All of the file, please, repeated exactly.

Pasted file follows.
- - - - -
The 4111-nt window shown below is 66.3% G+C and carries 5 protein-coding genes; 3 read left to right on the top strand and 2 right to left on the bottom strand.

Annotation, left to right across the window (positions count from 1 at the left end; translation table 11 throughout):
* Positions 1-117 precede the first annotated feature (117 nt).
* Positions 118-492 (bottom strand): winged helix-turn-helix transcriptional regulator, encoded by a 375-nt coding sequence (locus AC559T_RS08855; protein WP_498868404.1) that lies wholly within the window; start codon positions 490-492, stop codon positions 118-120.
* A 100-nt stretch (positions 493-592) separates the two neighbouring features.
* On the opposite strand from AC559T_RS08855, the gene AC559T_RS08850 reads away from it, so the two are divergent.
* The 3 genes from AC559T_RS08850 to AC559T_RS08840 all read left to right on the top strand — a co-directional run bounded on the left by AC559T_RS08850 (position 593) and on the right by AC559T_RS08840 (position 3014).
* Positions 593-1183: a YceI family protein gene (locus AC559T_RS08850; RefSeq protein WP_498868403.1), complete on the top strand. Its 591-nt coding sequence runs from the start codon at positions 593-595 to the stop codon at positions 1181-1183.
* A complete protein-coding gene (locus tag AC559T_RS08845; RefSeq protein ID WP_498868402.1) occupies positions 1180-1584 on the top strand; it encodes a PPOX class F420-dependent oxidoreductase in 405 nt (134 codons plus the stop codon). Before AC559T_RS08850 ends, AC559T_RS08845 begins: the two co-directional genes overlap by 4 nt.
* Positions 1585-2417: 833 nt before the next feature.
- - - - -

The 4111-nt window shown below is 66.3% G+C and carries 5 protein-coding genes; 3 read left to right on the top strand and 2 right to left on the bottom strand.

Annotation, left to right across the window (positions count from 1 at the left end; translation table 11 throughout):
* Positions 1-117 precede the first annotated feature (117 nt).
* Positions 118-492 (bottom strand): winged helix-turn-helix transcriptional regulator, encoded by a 375-nt coding sequence (locus AC559T_RS08855; protein WP_498868404.1) that lies wholly within the window; start codon positions 490-492, stop codon positions 118-120.
* A 100-nt stretch (positions 493-592) separates the two neighbouring features.
* On the opposite strand from AC559T_RS08855, the gene AC559T_RS08850 reads away from it, so the two are divergent.
* The 3 genes from AC559T_RS08850 to AC559T_RS08840 all read left to right on the top strand — a co-directional run bounded on the left by AC559T_RS08850 (position 593) and on the right by AC559T_RS08840 (position 3014).
* Positions 593-1183: a YceI family protein gene (locus AC559T_RS08850; RefSeq protein WP_498868403.1), complete on the top strand. Its 591-nt coding sequence runs from the start codon at positions 593-595 to the stop codon at positions 1181-1183.
* A complete protein-coding gene (locus tag AC559T_RS08845; RefSeq protein ID WP_498868402.1) occupies positions 1180-1584 on the top strand; it encodes a PPOX class F420-dependent oxidoreductase in 405 nt (134 codons plus the stop codon). Before AC559T_RS08850 ends, AC559T_RS08845 begins: the two co-directional genes overlap by 4 nt.
* Positions 1585-2417: 833 nt before the next feature.